And then, later on in life, Charlie and Jan took up sailing. Charlie became a Master Mariner and very good sailor.

By the time we got to know Charlie and Jan well, they had taken on the role of running the village, the church, its fete and the entertainments at the village hall. Charlie was also a member of the Ludlow Festival committee. They involved us and many of their friends in these activities, and from this we began to appreciate the many facetted nature of his personality, as well as his commitment to the community in which he lived. And although he regaled us with stories of his drunken exploits as a young man, which he seemed to remember fondly, he had already embarked upon his lifelong commitment to helping others with addiction problems. Together with his old friend, John Kane, he established or helped establish a Ludlow AA meeting and was a so-to-speak lifelong member. Two years ago he celebrated 50 years of sobriety. His help for the addicted was not limited to AA: he was also active as a prison visitor, where he particularly helped those whose addictions had landed them in prison. And the Kenchington’s house was always full of people to whom they were giving help and support. Our family has special reason to be grateful to Charlie and to Jan for the never-failing support and encouragement they gave to one of our daughters in her struggle with addiction, and to us as her parents.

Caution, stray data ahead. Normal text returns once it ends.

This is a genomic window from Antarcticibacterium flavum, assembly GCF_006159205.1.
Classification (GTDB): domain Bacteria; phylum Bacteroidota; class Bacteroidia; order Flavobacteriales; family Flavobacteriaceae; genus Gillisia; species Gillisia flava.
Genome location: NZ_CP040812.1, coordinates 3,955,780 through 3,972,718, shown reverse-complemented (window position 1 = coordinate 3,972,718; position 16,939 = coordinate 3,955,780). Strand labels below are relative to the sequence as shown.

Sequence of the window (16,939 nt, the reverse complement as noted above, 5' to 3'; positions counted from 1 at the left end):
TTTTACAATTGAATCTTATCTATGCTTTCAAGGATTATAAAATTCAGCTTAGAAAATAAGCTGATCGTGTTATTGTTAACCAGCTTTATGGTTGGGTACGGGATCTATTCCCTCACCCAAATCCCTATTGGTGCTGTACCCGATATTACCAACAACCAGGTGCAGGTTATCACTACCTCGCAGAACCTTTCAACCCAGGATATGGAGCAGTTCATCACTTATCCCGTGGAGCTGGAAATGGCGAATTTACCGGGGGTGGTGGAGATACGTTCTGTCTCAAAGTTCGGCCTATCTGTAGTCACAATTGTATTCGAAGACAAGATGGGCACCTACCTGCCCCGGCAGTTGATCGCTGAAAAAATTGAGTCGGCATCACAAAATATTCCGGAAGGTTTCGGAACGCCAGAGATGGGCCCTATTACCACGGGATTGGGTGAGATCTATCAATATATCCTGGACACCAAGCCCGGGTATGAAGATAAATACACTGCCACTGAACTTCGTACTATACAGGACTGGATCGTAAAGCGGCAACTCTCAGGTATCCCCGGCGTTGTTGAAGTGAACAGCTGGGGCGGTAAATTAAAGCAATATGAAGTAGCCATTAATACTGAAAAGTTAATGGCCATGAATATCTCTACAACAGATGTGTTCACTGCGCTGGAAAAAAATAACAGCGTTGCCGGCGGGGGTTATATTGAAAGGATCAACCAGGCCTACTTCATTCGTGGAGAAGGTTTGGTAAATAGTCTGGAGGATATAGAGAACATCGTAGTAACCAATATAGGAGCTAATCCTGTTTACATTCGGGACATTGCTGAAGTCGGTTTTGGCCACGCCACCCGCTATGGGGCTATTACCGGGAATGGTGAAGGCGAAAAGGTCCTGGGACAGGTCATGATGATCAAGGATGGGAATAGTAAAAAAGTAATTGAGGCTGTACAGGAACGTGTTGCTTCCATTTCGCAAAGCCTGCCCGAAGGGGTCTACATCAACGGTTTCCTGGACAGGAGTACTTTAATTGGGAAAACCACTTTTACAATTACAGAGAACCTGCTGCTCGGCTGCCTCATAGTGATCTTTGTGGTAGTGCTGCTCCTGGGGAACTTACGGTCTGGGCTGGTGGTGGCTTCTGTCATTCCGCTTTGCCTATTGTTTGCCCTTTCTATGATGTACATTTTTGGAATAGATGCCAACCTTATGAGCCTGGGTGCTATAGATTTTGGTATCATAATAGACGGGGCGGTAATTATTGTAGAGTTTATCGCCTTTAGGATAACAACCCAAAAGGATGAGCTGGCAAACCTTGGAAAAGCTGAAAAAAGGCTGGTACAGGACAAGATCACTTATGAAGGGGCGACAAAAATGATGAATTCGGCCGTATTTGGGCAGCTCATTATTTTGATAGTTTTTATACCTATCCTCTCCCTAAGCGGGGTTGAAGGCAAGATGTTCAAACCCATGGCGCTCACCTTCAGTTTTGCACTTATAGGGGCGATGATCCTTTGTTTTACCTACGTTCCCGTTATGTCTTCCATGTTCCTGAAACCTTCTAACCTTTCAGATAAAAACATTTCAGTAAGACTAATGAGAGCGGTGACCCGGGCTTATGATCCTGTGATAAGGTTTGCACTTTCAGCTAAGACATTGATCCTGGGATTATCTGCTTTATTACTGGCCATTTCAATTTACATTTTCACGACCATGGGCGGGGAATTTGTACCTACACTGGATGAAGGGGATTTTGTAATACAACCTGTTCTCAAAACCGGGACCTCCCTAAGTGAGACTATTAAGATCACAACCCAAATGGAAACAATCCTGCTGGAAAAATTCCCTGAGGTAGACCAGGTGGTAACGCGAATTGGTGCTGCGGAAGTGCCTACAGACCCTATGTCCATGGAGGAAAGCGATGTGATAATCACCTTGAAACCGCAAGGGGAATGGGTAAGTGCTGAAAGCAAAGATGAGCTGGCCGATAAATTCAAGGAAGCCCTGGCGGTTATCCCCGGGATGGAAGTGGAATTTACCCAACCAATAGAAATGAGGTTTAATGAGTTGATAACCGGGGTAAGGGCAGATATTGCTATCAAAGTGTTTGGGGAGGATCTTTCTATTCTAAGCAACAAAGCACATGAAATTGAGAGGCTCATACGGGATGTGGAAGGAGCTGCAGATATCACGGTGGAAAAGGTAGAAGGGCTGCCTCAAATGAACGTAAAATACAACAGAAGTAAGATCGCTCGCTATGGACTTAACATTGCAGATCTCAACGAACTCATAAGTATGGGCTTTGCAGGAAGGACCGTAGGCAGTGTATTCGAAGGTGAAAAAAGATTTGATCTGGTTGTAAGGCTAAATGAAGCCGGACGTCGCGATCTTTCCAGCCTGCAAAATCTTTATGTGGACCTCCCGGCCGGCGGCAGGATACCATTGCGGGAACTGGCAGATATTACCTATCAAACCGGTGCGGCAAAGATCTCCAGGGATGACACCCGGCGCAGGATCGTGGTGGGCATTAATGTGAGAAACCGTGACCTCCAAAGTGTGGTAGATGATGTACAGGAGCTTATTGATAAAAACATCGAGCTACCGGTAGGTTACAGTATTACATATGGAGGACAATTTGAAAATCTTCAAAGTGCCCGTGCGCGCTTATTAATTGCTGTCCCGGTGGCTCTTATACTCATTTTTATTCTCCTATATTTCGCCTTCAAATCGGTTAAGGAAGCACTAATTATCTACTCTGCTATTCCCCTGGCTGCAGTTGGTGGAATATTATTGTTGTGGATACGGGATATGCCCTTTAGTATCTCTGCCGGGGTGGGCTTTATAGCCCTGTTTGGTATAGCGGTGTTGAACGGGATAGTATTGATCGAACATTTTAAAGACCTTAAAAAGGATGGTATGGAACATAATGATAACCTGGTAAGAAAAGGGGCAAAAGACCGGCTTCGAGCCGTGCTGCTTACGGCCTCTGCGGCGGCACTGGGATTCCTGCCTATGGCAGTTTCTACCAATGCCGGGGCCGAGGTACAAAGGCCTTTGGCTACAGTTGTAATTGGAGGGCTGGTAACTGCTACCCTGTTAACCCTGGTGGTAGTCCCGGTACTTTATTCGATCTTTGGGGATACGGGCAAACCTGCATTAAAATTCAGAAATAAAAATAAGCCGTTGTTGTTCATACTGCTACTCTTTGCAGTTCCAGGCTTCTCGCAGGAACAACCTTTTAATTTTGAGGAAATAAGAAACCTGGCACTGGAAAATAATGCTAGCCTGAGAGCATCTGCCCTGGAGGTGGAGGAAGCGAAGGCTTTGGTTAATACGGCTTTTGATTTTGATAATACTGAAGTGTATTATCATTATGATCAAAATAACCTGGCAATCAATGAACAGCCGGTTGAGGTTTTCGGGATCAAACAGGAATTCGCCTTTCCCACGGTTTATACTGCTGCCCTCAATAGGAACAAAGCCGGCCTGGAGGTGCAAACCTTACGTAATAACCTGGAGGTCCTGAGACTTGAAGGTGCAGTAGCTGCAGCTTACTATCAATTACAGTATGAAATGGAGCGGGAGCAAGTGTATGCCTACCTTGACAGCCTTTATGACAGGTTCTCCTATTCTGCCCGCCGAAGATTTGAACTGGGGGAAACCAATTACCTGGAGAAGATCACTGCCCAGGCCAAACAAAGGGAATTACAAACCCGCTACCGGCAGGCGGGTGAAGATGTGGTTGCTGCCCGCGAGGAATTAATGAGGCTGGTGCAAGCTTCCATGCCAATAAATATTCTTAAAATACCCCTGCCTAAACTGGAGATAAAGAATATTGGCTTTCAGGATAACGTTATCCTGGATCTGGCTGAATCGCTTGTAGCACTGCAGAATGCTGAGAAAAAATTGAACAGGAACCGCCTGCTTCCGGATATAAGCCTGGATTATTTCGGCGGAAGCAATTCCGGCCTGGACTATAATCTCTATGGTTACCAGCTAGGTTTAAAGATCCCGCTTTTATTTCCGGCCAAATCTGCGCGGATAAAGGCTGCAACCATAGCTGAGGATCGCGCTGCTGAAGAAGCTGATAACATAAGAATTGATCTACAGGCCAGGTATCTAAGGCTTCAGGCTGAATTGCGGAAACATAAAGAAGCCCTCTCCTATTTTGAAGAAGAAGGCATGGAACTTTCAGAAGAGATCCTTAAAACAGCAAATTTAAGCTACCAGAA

Charlie’s role in the local community was by no means limited to helping others with addiction problems. He was a very active in the life of the little Norman church of St John the Baptist in Hope Bagot, where no doubt his powerful voice helped make up for its tiny congregation. He organised the repair and restoration of the church, tackled major damp and drainage problems at the church, much of which work he carried out personally, and created a wonderful wild flower meadow of the churchyard under the Caring for God’s Acre scheme. And he and Jan for years organised the Hope Bagot village fete, which became so popular that it became a mini-festival.  Charlie also organised terrific entertainments in the village hall. I remember one occasion when he performed the dramatic monologue of “The Green Eye of the Little Yellow God” with his old friend [John Fenton]. Charlie and John were dressed up to look like an oriental god with 4 arms and 4 legs and they recited the poem together with dramatic actions which were truly hilarious.